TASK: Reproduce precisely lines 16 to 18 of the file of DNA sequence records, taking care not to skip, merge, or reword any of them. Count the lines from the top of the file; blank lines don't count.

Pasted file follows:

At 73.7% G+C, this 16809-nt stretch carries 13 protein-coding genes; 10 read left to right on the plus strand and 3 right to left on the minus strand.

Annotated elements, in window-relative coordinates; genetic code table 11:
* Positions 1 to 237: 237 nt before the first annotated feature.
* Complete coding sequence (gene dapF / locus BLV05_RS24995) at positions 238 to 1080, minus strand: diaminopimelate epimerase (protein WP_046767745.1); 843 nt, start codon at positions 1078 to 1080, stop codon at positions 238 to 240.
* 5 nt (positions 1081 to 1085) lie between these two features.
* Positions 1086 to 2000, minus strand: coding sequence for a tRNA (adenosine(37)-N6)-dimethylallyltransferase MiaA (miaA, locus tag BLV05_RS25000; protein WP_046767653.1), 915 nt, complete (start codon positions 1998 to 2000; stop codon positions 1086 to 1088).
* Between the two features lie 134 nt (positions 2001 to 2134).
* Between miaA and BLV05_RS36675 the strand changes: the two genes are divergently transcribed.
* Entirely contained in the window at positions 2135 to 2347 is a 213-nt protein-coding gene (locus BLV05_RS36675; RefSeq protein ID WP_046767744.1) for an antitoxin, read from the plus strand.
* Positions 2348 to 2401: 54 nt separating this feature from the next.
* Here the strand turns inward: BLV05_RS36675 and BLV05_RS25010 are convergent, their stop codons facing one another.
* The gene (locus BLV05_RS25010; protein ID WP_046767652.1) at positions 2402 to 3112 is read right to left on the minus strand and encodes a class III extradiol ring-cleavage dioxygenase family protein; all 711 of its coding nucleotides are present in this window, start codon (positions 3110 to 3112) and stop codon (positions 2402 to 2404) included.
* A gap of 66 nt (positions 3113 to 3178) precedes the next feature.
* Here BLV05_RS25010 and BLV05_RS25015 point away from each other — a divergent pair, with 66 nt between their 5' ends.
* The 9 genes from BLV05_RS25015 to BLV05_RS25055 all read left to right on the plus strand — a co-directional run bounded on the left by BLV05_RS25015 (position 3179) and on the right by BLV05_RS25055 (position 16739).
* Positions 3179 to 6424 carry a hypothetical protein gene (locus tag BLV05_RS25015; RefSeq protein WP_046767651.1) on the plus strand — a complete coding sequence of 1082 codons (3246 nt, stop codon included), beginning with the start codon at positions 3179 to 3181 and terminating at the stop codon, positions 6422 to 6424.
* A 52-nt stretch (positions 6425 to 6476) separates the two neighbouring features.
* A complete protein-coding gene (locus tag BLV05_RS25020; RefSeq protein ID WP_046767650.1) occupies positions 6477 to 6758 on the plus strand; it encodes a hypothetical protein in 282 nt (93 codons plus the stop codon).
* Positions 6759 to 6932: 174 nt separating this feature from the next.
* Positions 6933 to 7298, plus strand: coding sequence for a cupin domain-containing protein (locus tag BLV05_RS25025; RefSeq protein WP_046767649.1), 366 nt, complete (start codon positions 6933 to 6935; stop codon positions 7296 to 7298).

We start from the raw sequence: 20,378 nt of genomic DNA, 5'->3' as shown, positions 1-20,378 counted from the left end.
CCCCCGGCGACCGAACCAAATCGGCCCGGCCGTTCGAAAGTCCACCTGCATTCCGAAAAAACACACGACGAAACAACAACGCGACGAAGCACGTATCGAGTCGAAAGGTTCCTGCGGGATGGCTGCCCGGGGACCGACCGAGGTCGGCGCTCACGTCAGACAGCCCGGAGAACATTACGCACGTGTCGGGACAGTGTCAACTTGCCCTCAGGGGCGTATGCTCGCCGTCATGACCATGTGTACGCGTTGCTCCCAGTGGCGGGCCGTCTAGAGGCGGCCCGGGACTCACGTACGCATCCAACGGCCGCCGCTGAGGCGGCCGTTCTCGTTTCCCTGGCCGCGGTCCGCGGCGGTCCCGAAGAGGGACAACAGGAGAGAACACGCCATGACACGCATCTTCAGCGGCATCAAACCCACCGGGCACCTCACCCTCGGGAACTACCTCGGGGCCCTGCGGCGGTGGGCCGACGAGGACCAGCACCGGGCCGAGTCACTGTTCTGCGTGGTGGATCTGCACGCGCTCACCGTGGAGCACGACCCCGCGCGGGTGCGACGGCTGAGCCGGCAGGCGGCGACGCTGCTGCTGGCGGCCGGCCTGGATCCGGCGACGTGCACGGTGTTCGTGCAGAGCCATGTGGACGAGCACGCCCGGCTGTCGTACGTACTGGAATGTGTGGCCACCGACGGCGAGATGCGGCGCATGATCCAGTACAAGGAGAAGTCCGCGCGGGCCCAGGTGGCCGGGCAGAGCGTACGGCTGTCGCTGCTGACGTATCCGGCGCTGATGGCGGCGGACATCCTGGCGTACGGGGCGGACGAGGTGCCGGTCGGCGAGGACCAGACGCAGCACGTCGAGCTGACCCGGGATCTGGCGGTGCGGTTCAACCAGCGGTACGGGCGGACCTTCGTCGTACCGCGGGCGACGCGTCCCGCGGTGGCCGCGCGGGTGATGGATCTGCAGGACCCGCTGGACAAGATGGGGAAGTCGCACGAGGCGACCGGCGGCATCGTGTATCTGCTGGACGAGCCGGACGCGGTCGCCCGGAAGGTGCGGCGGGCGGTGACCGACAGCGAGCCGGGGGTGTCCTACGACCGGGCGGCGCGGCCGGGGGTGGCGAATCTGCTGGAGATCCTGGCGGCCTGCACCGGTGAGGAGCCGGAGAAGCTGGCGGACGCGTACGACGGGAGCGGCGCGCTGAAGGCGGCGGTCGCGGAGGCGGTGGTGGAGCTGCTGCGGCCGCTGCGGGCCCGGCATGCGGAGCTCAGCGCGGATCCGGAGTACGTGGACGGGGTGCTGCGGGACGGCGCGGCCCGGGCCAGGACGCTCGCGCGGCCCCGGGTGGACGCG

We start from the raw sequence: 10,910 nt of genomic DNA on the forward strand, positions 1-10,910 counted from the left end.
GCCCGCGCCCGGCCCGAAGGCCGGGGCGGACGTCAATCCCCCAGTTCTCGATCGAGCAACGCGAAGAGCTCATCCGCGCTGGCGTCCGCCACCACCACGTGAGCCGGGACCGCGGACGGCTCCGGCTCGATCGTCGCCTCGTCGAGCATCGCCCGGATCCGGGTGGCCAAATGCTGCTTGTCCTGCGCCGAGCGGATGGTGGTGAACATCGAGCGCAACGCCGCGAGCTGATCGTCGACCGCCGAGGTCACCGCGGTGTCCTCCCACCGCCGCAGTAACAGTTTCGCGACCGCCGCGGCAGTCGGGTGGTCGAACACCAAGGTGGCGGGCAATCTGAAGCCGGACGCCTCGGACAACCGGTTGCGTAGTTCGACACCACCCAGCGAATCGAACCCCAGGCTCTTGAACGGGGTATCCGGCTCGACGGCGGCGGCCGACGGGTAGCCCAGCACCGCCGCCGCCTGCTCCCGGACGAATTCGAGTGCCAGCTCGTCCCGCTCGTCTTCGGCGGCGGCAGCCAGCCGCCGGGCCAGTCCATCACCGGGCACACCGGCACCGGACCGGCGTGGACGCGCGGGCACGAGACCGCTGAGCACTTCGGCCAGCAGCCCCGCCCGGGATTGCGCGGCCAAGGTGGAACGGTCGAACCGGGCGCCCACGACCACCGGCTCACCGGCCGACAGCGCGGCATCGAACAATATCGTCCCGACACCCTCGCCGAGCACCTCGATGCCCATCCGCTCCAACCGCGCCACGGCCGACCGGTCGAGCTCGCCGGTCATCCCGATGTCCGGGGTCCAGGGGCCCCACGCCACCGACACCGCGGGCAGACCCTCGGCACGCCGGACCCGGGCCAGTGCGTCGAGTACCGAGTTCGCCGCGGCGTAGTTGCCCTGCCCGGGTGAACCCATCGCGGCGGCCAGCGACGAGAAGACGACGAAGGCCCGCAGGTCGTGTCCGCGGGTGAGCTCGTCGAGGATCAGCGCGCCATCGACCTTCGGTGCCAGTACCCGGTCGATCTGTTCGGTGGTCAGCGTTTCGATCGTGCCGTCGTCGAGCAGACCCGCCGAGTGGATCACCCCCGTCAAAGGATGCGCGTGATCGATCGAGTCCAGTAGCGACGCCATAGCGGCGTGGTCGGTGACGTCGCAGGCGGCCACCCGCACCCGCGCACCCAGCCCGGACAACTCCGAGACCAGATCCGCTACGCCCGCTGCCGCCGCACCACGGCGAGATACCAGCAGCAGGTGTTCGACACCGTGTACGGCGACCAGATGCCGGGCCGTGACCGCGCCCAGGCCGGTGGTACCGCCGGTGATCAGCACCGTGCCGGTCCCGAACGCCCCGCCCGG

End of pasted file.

* Positions 3179 to 6424 carry a hypothetical protein gene (locus tag BLV05_RS25015; RefSeq protein WP_046767651.1) on the plus strand — a complete coding sequence of 1082 codons (3246 nt, stop codon included), beginning with the start codon at positions 3179 to 3181 and terminating at the stop codon, positions 6422 to 6424.
* A 52-nt stretch (positions 6425 to 6476) separates the two neighbouring features.
* A complete protein-coding gene (locus tag BLV05_RS25020; RefSeq protein ID WP_046767650.1) occupies positions 6477 to 6758 on the plus strand; it encodes a hypothetical protein in 282 nt (93 codons plus the stop codon).